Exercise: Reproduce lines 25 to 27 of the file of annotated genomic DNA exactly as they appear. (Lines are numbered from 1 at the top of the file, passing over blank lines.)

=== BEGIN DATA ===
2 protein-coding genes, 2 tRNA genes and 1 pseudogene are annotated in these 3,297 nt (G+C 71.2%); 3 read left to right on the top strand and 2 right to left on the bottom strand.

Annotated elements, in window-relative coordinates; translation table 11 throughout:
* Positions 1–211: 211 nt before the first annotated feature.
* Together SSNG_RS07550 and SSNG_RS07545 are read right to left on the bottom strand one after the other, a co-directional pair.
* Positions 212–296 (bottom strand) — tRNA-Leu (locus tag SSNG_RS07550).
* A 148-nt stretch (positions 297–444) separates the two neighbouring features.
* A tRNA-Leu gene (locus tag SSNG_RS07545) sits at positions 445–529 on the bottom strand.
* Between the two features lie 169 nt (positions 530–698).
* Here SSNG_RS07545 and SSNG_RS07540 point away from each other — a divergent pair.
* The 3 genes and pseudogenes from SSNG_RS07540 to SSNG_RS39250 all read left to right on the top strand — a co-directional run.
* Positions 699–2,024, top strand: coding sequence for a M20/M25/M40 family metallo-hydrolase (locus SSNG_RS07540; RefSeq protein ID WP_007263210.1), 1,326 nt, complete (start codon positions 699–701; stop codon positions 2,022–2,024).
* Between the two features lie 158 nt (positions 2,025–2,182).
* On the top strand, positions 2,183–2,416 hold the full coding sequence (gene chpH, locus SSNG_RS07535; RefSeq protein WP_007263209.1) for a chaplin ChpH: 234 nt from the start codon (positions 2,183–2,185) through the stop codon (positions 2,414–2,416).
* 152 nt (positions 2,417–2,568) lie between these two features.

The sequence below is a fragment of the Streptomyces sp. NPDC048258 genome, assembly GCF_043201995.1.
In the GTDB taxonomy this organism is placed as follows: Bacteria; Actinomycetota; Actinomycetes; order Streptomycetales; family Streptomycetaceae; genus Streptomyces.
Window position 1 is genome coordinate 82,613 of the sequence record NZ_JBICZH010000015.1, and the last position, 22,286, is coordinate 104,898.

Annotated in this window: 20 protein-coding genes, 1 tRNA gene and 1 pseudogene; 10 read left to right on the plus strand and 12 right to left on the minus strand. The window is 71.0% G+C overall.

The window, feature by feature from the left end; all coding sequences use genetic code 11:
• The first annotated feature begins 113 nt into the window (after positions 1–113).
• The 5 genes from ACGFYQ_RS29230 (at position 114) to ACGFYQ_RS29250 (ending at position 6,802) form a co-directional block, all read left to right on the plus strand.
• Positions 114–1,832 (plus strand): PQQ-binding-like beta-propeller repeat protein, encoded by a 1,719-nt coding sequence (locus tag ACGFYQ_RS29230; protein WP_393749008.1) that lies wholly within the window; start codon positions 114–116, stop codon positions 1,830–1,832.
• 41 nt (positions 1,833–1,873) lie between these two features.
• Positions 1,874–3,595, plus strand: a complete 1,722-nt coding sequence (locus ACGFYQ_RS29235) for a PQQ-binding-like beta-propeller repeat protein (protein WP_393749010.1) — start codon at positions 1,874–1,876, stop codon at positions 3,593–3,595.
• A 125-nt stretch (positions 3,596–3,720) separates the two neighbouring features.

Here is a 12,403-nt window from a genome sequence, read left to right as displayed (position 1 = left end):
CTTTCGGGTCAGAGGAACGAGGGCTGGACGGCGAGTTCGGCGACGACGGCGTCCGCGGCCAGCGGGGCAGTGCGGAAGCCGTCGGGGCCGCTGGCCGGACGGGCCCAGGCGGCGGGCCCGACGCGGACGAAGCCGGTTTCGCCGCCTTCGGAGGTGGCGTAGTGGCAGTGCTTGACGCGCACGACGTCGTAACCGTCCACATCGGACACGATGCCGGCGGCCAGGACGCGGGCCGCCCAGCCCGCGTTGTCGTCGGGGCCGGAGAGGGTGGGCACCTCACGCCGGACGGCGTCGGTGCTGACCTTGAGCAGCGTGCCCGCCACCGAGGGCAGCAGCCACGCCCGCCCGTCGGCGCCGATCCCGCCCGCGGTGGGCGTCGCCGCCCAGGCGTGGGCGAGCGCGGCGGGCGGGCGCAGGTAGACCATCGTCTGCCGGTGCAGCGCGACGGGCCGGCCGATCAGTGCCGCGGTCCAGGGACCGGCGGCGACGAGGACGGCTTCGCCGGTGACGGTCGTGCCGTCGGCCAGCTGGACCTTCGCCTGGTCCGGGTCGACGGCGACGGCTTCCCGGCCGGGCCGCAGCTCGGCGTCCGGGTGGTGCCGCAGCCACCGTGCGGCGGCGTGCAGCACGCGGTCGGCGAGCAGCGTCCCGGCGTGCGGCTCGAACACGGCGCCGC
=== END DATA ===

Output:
• A 125-nt stretch (positions 3,596–3,720) separates the two neighbouring features.

Here is a 12,403-nt window from a genome sequence, read left to right as displayed (position 1 = left end):
CTTTCGGGTCAGAGGAACGAGGGCTGGACGGCGAGTTCGGCGACGACGGCGTCCGCGGCCAGCGGGGCAGTGCGGAAGCCGTCGGGGCCGCTGGCCGGACGGGCCCAGGCGGCGGGCCCGACGCGGACGAAGCCGGTTTCGCCGCCTTCGGAGGTGGCGTAGTGGCAGTGCTTGACGCGCACGACGTCGTAACCGTCCACATCGGACACGATGCCGGCGGCCAGGACGCGGGCCGCCCAGCCCGCGTTGTCGTCGGGGCCGGAGAGGGTGGGCACCTCACGCCGGACGGCGTCGGTGCTGACCTTGAGCAGCGTGCCCGCCACCGAGGGCAGCAGCCACGCCCGCCCGTCGGCGCCGATCCCGCCCGCGGTGGGCGTCGCCGCCCAGGCGTGGGCGAGCGCGGCGGGCGGGCGCAGGTAGACCATCGTCTGCCGGTGCAGCGCGACGGGCCGGCCGATCAGTGCCGCGGTCCAGGGACCGGCGGCGACGAGGACGGCTTCGCCGGTGACGGTCGTGCCGTCGGCCAGCTGGACCTTCGCCTGGTCCGGGTCGACGGCGACGGCTTCCCGGCCGGGCCGCAGCTCGGCGTCCGGGTGGTGCCGCAGCCACCGTGCGGCGGCGTGCAGCACGCGGTCGGCGAGCAGCGTCCCGGCGTGCGGCTCGAACACGGCGCCGC